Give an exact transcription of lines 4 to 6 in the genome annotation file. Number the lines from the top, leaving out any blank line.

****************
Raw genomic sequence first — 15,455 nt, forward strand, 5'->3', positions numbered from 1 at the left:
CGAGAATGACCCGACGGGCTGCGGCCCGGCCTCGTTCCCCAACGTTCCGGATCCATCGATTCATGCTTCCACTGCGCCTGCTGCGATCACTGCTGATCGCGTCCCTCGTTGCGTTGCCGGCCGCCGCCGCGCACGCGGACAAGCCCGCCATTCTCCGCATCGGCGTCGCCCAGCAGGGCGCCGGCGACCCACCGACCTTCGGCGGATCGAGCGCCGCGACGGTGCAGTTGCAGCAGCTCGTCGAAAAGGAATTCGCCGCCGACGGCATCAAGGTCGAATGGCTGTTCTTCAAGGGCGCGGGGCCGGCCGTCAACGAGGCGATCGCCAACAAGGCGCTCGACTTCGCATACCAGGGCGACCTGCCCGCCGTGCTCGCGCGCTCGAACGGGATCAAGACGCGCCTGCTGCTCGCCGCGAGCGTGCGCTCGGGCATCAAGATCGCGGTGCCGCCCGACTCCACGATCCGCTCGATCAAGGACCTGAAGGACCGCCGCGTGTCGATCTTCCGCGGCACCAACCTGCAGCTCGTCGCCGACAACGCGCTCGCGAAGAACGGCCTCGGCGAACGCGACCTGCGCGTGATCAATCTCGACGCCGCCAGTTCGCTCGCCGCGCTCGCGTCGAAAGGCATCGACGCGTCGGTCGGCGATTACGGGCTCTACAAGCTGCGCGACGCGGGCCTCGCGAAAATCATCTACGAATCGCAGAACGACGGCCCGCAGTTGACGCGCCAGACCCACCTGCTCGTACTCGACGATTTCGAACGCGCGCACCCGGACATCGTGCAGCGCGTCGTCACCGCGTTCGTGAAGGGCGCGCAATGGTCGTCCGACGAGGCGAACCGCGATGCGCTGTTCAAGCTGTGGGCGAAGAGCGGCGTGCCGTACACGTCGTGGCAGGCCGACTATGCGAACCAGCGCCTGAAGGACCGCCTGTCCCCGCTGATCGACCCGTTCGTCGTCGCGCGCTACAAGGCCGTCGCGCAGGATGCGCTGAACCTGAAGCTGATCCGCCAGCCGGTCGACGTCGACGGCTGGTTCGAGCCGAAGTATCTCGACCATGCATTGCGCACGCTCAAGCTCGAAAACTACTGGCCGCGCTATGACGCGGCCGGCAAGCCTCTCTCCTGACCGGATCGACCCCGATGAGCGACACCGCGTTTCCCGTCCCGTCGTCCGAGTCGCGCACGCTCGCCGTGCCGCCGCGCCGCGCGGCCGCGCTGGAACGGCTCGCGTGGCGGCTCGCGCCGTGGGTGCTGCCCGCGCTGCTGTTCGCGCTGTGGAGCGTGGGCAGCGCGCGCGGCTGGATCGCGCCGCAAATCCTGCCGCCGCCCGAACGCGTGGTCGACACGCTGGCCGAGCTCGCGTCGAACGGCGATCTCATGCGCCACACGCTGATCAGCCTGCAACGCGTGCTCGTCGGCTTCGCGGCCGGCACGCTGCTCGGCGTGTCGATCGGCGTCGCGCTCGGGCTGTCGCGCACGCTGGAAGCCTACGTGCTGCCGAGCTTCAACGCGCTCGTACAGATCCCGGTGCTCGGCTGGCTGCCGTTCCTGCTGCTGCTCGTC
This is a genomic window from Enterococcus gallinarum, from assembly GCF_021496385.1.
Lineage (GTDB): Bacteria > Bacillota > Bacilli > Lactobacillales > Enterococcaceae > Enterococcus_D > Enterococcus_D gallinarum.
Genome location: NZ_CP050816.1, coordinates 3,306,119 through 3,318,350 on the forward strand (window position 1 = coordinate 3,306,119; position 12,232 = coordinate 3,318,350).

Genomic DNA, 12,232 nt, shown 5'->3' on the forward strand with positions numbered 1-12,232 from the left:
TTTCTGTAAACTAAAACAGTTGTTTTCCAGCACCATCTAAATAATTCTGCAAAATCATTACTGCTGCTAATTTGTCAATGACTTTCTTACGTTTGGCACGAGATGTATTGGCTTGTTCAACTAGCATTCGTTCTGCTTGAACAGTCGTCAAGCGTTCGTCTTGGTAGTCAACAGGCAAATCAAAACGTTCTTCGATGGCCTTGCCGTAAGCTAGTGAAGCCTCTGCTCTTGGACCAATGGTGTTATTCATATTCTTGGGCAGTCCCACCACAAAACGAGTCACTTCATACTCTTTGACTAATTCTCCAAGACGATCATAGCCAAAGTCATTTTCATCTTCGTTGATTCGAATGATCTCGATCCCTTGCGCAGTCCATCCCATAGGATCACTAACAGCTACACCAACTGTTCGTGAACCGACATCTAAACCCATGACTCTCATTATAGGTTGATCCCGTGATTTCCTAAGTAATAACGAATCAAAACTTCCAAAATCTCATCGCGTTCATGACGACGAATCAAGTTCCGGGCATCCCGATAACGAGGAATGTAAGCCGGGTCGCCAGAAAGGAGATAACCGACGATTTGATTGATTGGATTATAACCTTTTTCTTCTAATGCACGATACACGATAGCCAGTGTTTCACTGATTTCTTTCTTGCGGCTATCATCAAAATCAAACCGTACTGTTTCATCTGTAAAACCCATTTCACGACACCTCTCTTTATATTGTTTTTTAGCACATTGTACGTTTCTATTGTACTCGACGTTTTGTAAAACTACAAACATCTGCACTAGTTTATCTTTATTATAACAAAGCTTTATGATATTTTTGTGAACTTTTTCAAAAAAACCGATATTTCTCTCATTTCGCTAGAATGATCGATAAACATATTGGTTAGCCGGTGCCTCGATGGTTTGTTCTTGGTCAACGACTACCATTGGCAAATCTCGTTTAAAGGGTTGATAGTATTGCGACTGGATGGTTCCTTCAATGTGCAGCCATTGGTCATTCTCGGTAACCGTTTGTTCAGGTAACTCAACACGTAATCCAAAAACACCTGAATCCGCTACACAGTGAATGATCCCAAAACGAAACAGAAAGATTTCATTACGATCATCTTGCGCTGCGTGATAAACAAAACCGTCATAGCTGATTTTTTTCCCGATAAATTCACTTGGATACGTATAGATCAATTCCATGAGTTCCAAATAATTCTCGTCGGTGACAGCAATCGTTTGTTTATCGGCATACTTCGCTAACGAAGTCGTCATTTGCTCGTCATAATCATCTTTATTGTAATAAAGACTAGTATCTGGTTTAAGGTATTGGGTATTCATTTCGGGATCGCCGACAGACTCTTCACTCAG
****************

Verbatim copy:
Lineage (GTDB): Bacteria > Bacillota > Bacilli > Lactobacillales > Enterococcaceae > Enterococcus_D > Enterococcus_D gallinarum.
Genome location: NZ_CP050816.1, coordinates 3,306,119 through 3,318,350 on the forward strand (window position 1 = coordinate 3,306,119; position 12,232 = coordinate 3,318,350).

Genomic DNA, 12,232 nt, shown 5'->3' on the forward strand with positions numbered 1-12,232 from the left: